The Gloverall “1951” Monty duffle

When it comes to duffle coats Gloverall is where it to most intents and purposes started. No, Gloverall didn’t invent them, far from it, but when the British armed forces decided they had more than they could possibly use, what with it being peacetime and all, it was Gloverall that brought them to the public. And when the surplus duffles ran out, they started making their own. And have kept at it for almost 60 years now.


For me, Gloverall really is the only name to consider for a duffle. Sure, look around today and everyone is making one. Pretty much all the same, as well. You don’t want to mess too much with an iconic design like this. And for a design that must be over 70 years old now, and intended for use on boats in freezing conditions out in the North Sea, it still holds up. Then again, standing on the platform this morning waiting for the train couldn’t have been much less freezing than the North Sea.

gloverall sepia

Sure, it moves in and out of fashion, but to be honest, it’s such a  stone-cold classic that you’ll never be made fun of for wearing one. Well, unless you run into the sort of funsters that will mock you for dressing like your dad. Around here we don’t have a problem with dressing like your dad though.

Photo 01.12.15, 11.18.45

To get the base facts out of the way through, the duffle is made of a decent weight blend of wool/polyamide. To me, it feels warm, strong and resistant to pilling, so it should stay nice for a long time. It’s unlined, though my use so far hasn’t indicated this is a problem. It closes using the classic wooden toggles and jute rope fastenings, with the addition of a press button between toggles 1 and 2 from the top.

Photo 01.12.15, 11.20.11

The fit of this jacket is worth special mention. These days the styling of most clothes tends towards the fitted and tailored look. The duffle cocks a snook at all that frippery and goes for the truly loose fit. Granted though, look back at the size of Monty’s duffle and today’s version looks positively slimline. I don’t know how many woolly jumpers Monty liked to wear, but even my thickest sweaters have room in my jacket. This allows for some quality layering, gents! Also, this one is available in two lengths, long like mine and a shorter version.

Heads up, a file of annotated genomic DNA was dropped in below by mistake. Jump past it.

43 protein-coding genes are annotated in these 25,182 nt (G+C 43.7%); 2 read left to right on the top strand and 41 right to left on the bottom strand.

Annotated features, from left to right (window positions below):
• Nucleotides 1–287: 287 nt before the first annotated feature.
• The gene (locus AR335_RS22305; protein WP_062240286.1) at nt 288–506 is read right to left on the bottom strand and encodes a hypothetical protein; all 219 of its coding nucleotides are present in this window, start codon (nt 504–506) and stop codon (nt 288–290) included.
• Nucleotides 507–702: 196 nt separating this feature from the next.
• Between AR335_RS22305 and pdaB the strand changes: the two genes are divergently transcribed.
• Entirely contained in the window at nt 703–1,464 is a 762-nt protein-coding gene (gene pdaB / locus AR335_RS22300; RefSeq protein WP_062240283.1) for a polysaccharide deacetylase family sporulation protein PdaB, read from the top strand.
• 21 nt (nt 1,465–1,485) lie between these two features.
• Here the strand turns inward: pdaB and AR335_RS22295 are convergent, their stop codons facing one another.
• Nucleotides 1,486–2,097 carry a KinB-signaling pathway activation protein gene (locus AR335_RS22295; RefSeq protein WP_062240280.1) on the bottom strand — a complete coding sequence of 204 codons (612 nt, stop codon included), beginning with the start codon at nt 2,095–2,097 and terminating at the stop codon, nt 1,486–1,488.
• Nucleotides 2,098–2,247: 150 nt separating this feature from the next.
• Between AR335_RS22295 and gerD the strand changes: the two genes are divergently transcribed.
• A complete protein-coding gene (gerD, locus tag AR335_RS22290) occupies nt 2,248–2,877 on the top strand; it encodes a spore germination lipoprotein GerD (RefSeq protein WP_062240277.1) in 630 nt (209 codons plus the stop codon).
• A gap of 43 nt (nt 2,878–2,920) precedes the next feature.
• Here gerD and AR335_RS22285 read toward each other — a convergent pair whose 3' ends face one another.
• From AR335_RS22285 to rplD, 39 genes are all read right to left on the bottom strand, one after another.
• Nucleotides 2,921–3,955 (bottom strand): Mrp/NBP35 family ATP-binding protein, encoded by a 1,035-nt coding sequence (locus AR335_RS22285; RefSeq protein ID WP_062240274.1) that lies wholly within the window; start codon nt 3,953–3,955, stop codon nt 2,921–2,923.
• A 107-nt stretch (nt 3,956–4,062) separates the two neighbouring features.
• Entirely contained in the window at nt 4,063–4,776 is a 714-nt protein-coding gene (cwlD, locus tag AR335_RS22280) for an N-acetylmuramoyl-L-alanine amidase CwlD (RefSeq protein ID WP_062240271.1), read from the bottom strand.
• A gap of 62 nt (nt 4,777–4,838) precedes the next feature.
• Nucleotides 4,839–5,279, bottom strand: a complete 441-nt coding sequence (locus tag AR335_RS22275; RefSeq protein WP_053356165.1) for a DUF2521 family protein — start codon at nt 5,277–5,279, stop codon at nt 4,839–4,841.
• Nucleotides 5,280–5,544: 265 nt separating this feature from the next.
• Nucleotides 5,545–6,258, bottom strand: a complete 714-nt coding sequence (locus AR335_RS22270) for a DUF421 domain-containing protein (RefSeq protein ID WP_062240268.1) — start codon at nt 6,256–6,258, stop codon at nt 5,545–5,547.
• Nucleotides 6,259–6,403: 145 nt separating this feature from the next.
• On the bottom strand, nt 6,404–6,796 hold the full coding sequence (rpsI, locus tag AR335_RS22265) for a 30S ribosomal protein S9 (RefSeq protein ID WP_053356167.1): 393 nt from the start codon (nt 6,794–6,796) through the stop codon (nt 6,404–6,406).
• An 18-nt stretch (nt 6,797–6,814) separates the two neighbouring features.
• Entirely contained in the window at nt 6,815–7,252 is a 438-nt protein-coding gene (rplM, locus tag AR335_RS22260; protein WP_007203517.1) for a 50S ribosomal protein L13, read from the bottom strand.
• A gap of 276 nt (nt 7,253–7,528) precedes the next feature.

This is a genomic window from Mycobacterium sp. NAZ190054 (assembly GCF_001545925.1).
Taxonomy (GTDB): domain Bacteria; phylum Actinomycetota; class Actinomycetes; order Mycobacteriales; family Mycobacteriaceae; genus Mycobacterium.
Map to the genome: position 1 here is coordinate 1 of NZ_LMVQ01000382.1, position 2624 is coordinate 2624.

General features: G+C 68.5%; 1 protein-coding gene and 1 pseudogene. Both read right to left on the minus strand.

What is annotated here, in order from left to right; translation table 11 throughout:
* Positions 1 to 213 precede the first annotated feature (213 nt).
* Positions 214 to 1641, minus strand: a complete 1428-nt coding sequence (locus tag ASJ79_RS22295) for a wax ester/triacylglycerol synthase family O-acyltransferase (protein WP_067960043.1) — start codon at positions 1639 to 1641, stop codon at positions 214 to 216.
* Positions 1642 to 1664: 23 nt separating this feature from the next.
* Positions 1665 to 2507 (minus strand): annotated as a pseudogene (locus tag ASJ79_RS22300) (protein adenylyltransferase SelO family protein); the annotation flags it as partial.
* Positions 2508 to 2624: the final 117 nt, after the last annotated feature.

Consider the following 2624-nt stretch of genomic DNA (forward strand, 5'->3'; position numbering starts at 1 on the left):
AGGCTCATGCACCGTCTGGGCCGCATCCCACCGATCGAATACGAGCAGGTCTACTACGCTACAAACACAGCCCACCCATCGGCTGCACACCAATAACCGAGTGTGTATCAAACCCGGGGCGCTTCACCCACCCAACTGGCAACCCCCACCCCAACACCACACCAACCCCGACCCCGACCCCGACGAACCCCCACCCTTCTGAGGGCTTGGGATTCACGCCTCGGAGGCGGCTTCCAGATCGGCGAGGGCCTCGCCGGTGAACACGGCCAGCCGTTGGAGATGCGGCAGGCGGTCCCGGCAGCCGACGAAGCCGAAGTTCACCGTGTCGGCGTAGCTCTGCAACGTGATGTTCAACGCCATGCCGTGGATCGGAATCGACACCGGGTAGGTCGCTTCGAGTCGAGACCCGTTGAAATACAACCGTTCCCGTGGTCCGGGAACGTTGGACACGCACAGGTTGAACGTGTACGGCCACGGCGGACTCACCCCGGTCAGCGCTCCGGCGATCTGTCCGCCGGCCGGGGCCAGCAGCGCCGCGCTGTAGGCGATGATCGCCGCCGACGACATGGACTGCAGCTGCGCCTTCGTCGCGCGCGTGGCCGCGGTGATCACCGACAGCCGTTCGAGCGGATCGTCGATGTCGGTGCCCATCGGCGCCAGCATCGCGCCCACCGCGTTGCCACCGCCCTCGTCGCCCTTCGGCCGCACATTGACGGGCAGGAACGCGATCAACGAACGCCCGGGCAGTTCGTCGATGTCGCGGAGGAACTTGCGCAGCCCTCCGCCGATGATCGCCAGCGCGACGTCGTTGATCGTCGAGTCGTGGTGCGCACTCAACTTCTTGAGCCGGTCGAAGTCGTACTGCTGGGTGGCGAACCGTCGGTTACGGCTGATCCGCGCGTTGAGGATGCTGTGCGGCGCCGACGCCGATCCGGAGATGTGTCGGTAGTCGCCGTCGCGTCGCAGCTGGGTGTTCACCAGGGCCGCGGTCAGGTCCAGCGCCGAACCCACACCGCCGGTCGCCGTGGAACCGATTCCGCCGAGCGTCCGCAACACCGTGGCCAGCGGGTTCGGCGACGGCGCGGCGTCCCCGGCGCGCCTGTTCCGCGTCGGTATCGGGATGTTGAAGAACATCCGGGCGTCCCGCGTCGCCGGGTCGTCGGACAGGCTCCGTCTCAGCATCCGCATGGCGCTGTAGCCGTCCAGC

The hood is worthy of a mention on its own, as it’s made to the same design as the original as shown on the photo of Monty. It’s fixed, and large, and it has those great racing stripes lining it. I did initially wonder why brass press buttons were used, but once I noticed the design of the original, it made sense. The hood is generously dimensioned, so there is room for a good knitted hat inside. Keeps that wind chill off your noggin!

Photo 01.12.15, 11.19.02

Gloverall proudly makes their jackets in England and from what I can tell the craftsmanship is flawless. There is strengthening where necessary, especially for the pockets, buttons and toggles. Visible strengthening is done using the racing stripes, so there are cool details around.


What most people immediately notice, and this is a genuine love or hate aspect, is the decoration on the jacket. As a nod to the mods that embraced the jacket, there is a selection of embroidered badges and pins in place. I come firmly down on the side that thinks this is really great, and the result is a jacket that makes me smile. Warm, comfortable, great-looking, and it makes me smile, how can that possibly be wrong?


I’ve really only got one wish: I’d really appreciate an inner pocket, preferably with some closing mechanism. The huge side pockets have lots of volume and are great for stuffing your hands into, but it would be nice to have somewhere to stuff a phone, wallet and train tickets.


Oh, and if you notice stray dog hairs on the jacket, that’s part of living with Rupert the Corgi, the only dog that sheds 24 hours a day, all year round. And he’s proud of it. Sticky rollers are a must.

And oh, again, I guess the twist to this woolly tale is that my dad does, in fact, have a duffle. A Gloverall. And I’ve been wondering how to free it from his care for ages. Your duffle is safe now, dad, it was easier for me to get my own!

In case you were considering one. I recommend it.



  • William 03/12/2015 at 09:39

    lovely Jag. is it yours? I have been considering getting an old Jag in Denmark, but having grown up in Coventry, I know that they may not be happy cats if they have lived their lives in the Danish weather and salty roads.

    • Well Dressed Dad 03/12/2015 at 09:57

      Hi William, it certainly is. I’ve had it for 22 years now. I think you’ll find that Jags have led a pampered life in Denmark, holding their price very well, i.e. very expensive compared to UK prices. They’ve probably not seen much winter use at all! Drop me a mail if you’d like to talk Jags 🙂


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